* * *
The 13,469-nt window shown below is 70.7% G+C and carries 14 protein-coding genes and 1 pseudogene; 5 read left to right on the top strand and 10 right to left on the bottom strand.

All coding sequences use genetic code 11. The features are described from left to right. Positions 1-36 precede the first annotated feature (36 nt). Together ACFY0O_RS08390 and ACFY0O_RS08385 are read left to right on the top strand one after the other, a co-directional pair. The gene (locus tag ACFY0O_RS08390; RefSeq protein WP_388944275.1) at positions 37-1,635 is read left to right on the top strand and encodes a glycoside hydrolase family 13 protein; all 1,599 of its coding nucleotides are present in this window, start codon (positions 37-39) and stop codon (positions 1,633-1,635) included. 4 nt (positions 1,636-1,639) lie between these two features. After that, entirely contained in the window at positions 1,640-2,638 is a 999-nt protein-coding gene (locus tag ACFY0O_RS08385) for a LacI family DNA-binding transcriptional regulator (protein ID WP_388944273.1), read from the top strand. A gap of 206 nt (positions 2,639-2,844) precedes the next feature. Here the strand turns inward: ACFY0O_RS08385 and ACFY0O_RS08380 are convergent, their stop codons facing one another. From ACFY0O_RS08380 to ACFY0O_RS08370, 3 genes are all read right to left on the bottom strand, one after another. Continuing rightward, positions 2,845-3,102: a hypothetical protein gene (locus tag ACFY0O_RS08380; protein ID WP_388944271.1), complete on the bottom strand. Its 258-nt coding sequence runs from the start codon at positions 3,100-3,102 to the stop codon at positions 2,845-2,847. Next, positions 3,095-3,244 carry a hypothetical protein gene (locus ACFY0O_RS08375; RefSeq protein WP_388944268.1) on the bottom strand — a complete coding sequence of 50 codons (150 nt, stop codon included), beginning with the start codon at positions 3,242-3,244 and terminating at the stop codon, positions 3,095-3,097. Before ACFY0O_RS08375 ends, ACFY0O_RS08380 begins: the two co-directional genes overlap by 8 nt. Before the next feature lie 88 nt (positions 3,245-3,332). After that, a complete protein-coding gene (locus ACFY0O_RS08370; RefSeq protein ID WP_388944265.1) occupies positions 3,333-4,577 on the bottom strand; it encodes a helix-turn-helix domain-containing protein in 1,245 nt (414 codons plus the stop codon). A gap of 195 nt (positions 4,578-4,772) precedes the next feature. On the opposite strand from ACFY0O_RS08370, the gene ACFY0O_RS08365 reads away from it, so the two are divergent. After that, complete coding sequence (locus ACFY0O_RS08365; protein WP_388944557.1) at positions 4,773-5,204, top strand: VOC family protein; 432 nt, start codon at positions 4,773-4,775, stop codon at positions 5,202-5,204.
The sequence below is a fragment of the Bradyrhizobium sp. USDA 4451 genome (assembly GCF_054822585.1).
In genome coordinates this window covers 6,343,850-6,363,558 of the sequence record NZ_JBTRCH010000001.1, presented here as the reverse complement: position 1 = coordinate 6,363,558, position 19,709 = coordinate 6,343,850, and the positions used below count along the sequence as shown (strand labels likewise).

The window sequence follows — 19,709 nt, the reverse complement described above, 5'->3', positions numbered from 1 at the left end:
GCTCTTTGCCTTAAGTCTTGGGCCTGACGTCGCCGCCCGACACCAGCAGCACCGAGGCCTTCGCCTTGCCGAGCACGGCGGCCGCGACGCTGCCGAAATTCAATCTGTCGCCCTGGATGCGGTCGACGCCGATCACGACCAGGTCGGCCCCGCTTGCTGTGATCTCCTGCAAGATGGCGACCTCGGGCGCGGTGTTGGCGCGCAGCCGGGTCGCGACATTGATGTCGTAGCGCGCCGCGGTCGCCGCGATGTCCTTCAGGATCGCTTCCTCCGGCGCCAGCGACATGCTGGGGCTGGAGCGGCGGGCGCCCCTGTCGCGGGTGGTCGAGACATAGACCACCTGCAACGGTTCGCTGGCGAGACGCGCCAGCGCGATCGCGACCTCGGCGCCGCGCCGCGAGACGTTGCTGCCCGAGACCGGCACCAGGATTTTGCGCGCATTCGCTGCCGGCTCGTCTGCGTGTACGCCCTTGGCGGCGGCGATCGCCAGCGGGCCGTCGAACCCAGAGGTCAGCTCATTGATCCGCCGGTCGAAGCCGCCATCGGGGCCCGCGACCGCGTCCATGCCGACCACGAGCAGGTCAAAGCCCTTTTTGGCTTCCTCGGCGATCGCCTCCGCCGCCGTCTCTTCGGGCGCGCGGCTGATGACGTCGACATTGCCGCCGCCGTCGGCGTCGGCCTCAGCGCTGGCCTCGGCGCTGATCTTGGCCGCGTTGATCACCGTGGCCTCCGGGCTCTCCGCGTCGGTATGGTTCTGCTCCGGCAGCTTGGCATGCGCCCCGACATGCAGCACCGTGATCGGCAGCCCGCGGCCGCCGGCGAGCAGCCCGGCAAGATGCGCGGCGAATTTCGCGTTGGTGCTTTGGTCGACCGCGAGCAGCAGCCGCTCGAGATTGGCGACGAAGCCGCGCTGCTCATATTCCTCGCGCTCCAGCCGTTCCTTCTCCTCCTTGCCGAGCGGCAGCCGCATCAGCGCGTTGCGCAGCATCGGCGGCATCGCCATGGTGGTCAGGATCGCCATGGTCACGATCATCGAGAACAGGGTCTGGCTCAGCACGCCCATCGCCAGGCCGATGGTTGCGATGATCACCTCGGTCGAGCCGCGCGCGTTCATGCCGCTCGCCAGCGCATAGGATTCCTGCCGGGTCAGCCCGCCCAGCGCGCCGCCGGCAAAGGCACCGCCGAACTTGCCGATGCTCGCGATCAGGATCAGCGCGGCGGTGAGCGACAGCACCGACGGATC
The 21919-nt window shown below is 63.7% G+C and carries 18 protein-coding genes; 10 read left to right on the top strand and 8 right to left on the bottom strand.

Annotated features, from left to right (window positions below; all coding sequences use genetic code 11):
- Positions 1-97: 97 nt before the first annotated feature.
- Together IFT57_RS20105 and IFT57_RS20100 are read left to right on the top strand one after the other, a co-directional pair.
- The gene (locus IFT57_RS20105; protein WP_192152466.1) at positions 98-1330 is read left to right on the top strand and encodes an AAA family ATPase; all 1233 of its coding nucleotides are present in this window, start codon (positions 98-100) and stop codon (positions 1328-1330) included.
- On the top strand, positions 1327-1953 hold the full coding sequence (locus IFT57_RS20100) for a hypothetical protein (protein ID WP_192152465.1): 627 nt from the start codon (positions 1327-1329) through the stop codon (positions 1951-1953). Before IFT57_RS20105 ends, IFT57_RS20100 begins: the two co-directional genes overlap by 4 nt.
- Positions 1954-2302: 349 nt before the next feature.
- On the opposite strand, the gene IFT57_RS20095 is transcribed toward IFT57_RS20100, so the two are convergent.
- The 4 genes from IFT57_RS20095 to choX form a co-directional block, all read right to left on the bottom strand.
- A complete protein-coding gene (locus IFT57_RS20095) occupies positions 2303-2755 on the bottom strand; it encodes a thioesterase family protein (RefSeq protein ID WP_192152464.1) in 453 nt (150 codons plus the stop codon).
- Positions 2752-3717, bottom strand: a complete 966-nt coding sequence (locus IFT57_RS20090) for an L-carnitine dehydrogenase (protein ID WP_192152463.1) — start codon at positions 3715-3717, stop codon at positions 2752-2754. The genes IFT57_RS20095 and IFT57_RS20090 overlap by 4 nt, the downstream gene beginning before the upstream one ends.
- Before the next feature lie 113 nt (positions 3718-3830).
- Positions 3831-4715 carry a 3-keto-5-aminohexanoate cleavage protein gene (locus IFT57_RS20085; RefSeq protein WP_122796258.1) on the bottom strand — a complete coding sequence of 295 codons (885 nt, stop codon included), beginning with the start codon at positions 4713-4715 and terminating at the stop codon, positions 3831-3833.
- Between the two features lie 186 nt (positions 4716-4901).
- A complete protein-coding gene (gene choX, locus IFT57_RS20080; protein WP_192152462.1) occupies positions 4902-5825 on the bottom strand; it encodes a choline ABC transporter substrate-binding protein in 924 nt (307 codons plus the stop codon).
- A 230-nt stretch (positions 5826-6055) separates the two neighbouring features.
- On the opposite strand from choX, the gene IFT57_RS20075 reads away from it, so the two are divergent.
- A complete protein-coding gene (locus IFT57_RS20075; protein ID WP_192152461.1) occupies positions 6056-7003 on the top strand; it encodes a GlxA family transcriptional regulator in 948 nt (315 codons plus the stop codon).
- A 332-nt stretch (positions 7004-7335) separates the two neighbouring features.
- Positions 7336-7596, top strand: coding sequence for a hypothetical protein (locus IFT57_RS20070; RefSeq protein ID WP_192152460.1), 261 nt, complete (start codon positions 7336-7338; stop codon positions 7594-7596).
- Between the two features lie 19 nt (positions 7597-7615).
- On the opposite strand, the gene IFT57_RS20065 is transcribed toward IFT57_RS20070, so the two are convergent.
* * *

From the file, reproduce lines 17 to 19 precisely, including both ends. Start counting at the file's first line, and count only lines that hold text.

- Positions 2752-3717, bottom strand: a complete 966-nt coding sequence (locus IFT57_RS20090) for an L-carnitine dehydrogenase (protein ID WP_192152463.1) — start codon at positions 3715-3717, stop codon at positions 2752-2754. The genes IFT57_RS20095 and IFT57_RS20090 overlap by 4 nt, the downstream gene beginning before the upstream one ends.
- Before the next feature lie 113 nt (positions 3718-3830).
- Positions 3831-4715 carry a 3-keto-5-aminohexanoate cleavage protein gene (locus IFT57_RS20085; RefSeq protein WP_122796258.1) on the bottom strand — a complete coding sequence of 295 codons (885 nt, stop codon included), beginning with the start codon at positions 4713-4715 and terminating at the stop codon, positions 3831-3833.